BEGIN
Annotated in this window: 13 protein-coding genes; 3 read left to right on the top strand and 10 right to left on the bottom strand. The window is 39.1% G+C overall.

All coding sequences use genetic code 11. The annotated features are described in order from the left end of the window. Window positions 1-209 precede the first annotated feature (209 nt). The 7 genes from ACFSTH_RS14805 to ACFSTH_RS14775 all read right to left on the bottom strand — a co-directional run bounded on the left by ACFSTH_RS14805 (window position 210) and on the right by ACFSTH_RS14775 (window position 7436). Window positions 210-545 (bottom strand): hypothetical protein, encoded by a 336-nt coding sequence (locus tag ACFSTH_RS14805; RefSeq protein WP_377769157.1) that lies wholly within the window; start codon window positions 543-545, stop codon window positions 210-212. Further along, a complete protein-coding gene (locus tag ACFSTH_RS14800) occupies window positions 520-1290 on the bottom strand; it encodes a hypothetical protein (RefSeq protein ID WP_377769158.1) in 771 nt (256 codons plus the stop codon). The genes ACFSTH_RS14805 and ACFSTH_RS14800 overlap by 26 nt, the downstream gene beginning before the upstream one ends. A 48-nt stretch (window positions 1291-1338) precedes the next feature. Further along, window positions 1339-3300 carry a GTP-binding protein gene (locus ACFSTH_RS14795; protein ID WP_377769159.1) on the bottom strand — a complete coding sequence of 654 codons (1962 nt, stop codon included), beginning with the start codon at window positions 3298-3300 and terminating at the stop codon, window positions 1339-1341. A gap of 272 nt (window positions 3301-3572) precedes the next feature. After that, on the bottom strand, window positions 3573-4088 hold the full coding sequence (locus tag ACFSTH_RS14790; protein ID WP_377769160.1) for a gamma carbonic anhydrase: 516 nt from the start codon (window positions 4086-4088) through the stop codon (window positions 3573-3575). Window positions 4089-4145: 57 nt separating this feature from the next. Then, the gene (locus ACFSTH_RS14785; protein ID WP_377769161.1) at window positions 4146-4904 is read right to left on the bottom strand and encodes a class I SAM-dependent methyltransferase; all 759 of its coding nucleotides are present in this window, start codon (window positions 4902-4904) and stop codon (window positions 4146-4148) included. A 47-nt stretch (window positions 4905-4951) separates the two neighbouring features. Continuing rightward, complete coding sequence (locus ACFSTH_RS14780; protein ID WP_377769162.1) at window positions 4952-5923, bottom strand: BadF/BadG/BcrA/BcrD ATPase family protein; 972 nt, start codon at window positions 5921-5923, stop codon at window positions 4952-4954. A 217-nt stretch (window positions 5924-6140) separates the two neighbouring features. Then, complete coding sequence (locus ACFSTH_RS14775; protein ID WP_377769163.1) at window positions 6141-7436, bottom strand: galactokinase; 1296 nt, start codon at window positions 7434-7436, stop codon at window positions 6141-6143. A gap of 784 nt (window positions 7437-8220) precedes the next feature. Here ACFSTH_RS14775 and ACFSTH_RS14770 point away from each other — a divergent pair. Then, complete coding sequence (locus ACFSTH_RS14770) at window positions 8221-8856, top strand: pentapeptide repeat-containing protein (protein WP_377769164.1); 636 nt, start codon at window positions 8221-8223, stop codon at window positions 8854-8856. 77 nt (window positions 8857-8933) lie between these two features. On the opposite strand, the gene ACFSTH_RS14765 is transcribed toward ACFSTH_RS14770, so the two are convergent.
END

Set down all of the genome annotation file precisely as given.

Annotated in this window: 13 protein-coding genes; 3 read left to right on the top strand and 10 right to left on the bottom strand. The window is 39.1% G+C overall.

All coding sequences use genetic code 11. The annotated features are described in order from the left end of the window. Window positions 1-209 precede the first annotated feature (209 nt). The 7 genes from ACFSTH_RS14805 to ACFSTH_RS14775 all read right to left on the bottom strand — a co-directional run bounded on the left by ACFSTH_RS14805 (window position 210) and on the right by ACFSTH_RS14775 (window position 7436). Window positions 210-545 (bottom strand): hypothetical protein, encoded by a 336-nt coding sequence (locus tag ACFSTH_RS14805; RefSeq protein WP_377769157.1) that lies wholly within the window; start codon window positions 543-545, stop codon window positions 210-212. Further along, a complete protein-coding gene (locus tag ACFSTH_RS14800) occupies window positions 520-1290 on the bottom strand; it encodes a hypothetical protein (RefSeq protein ID WP_377769158.1) in 771 nt (256 codons plus the stop codon). The genes ACFSTH_RS14805 and ACFSTH_RS14800 overlap by 26 nt, the downstream gene beginning before the upstream one ends. A 48-nt stretch (window positions 1291-1338) precedes the next feature. Further along, window positions 1339-3300 carry a GTP-binding protein gene (locus ACFSTH_RS14795; protein ID WP_377769159.1) on the bottom strand — a complete coding sequence of 654 codons (1962 nt, stop codon included), beginning with the start codon at window positions 3298-3300 and terminating at the stop codon, window positions 1339-1341. A gap of 272 nt (window positions 3301-3572) precedes the next feature. After that, on the bottom strand, window positions 3573-4088 hold the full coding sequence (locus tag ACFSTH_RS14790; protein ID WP_377769160.1) for a gamma carbonic anhydrase: 516 nt from the start codon (window positions 4086-4088) through the stop codon (window positions 3573-3575). Window positions 4089-4145: 57 nt separating this feature from the next. Then, the gene (locus ACFSTH_RS14785; protein ID WP_377769161.1) at window positions 4146-4904 is read right to left on the bottom strand and encodes a class I SAM-dependent methyltransferase; all 759 of its coding nucleotides are present in this window, start codon (window positions 4902-4904) and stop codon (window positions 4146-4148) included. A 47-nt stretch (window positions 4905-4951) separates the two neighbouring features. Continuing rightward, complete coding sequence (locus ACFSTH_RS14780; protein ID WP_377769162.1) at window positions 4952-5923, bottom strand: BadF/BadG/BcrA/BcrD ATPase family protein; 972 nt, start codon at window positions 5921-5923, stop codon at window positions 4952-4954. A 217-nt stretch (window positions 5924-6140) separates the two neighbouring features. Then, complete coding sequence (locus ACFSTH_RS14775; protein ID WP_377769163.1) at window positions 6141-7436, bottom strand: galactokinase; 1296 nt, start codon at window positions 7434-7436, stop codon at window positions 6141-6143. A gap of 784 nt (window positions 7437-8220) precedes the next feature. Here ACFSTH_RS14775 and ACFSTH_RS14770 point away from each other — a divergent pair. Then, complete coding sequence (locus ACFSTH_RS14770) at window positions 8221-8856, top strand: pentapeptide repeat-containing protein (protein WP_377769164.1); 636 nt, start codon at window positions 8221-8223, stop codon at window positions 8854-8856. 77 nt (window positions 8857-8933) lie between these two features. On the opposite strand, the gene ACFSTH_RS14765 is transcribed toward ACFSTH_RS14770, so the two are convergent.